Public and media encouraged to attend.

BISMARCK, ND — “We must learn to live together as brothers, or we are going to perish together as fools.” This wisdom from the late Martin Luther King Jr. rings as true today as it did when he spoke the words in 1964.

In that spirit, the University of Mary is honoring his legacy and his dream on his birthday, January 20, Martin Luther King Day, by hosting one of its “Community Learning Days,” culminating in a Mid-Winter Powwow on campus from 1 p.m. until 9 p.m.

University of Mary President Monsignor James Shea

“After many years, the Mid-Winter Powwow returns to Mary” said University of Mary President Monsignor James Shea, reflecting on when the event was last held on campus in the 1990s. “On Martin Luther King Jr. Day, the University of Mary celebrates ethnic and religious unity in North Dakota, inviting the Bismarck-Mandan community to attend a Prayer Service for Christian Unity, a panel on Native culture, and an afternoon and evening of powwow.”

The Mid-Winter Powwow is the second of two Community Learning Days held throughout the year at the University of Mary. This spring semester event piggybacks on the popular Day of Service fall homecoming event — the largest community service-learning event in North Dakota. The day’s events are free for UMary, United Tribes Technical College (UTTC) and Bismarck State College (BSC) students with their student ID. There is a $5 fee for attendees, which includes a complimentary supper break in the Crow’s Nest Restaurant between 5 p.m. and 7 p.m. Children under 5 years of age and seniors 65 and older also receive free admittance.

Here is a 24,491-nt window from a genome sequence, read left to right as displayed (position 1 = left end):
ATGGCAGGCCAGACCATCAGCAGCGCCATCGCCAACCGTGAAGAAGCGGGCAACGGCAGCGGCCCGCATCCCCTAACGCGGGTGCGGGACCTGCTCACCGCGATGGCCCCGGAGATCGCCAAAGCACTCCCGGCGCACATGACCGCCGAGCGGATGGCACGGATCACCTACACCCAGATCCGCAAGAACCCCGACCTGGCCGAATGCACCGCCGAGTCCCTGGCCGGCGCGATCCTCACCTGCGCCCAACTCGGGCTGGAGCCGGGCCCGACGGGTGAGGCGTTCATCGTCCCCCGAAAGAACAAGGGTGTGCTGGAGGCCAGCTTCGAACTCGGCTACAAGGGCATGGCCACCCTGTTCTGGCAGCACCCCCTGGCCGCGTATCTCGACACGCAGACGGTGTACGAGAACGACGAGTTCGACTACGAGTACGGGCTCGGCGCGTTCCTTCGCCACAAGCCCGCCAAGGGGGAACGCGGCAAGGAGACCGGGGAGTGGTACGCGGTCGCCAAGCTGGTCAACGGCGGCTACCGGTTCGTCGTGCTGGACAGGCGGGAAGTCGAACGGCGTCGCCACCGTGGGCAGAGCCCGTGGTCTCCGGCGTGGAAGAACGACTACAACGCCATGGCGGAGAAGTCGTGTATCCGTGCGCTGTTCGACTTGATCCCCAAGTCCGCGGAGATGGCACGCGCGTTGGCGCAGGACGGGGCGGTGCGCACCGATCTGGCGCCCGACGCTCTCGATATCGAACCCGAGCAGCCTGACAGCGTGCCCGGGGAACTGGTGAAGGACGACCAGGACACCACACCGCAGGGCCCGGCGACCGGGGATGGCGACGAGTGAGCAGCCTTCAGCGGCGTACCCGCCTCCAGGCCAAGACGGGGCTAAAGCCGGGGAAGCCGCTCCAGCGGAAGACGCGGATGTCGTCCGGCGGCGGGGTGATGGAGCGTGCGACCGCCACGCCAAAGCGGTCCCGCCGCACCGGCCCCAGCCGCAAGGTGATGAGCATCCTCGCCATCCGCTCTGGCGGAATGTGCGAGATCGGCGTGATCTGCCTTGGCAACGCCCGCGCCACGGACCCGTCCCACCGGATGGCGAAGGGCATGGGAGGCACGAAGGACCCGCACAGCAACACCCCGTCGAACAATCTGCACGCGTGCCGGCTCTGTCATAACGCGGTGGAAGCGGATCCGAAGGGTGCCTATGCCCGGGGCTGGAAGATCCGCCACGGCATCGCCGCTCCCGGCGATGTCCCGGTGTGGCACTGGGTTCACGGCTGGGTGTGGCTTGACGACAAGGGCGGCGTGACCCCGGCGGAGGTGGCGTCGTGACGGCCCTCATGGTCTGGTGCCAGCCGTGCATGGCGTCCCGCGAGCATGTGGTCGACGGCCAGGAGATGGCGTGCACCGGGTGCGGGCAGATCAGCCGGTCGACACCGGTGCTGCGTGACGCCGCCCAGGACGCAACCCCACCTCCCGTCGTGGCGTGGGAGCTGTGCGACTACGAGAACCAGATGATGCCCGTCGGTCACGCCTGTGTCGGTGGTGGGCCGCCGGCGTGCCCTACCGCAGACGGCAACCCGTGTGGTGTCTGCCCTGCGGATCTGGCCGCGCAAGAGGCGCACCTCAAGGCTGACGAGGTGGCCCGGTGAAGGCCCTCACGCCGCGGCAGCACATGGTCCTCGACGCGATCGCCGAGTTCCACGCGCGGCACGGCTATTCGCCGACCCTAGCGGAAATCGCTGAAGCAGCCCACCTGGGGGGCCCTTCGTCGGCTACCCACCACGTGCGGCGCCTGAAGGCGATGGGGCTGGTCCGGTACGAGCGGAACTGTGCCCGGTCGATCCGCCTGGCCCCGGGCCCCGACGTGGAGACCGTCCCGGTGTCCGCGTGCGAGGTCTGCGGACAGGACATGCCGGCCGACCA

The day’s events begin with a 9 a.m. Prayer for Christian Unity with Pastor Kurt Chaffee of Newsong Community Church in the lower level of the Lumen Vitae University Center (LVUC). All students, faculty and public are encouraged to attend the Powwow 101 event at 10:30 a.m. inside LVUC’s Founders Hall, hosted by Whitney Rencountre II and his wife, Jessie Taken Alive-Rencountre. This presentation raises awareness of the powwow and details its significance and history throughout the course of time. The Mid-Winter Powwow’s opening ceremony begins at 1 p.m. in the McDowell Activity Center (MAC) with an invocation, grand entry, music, colors, royalty and a welcome from President Shea. Contest-dancing follows with various categories featured. Shortly before dinner, at 4:30 p.m. in Founders Hall, a Mass will be celebrated in honor of St. Kateri Tekakwitha, the first Native American to be canonized a saint in the Catholic Church. Known as the “Lily of the Mohawks,” Kateri lived a life of holiness and virtue, despite obstacles and opposition.

Contest participants are strongly encouraged to register online in advance by visiting www.umary.edu/powwow. Or, people may register on-site Jan. 20, from 11 a.m. to 3 p.m. Those in the community wishing simply to attend and enjoy the festivities can pay their entrance fee at the door.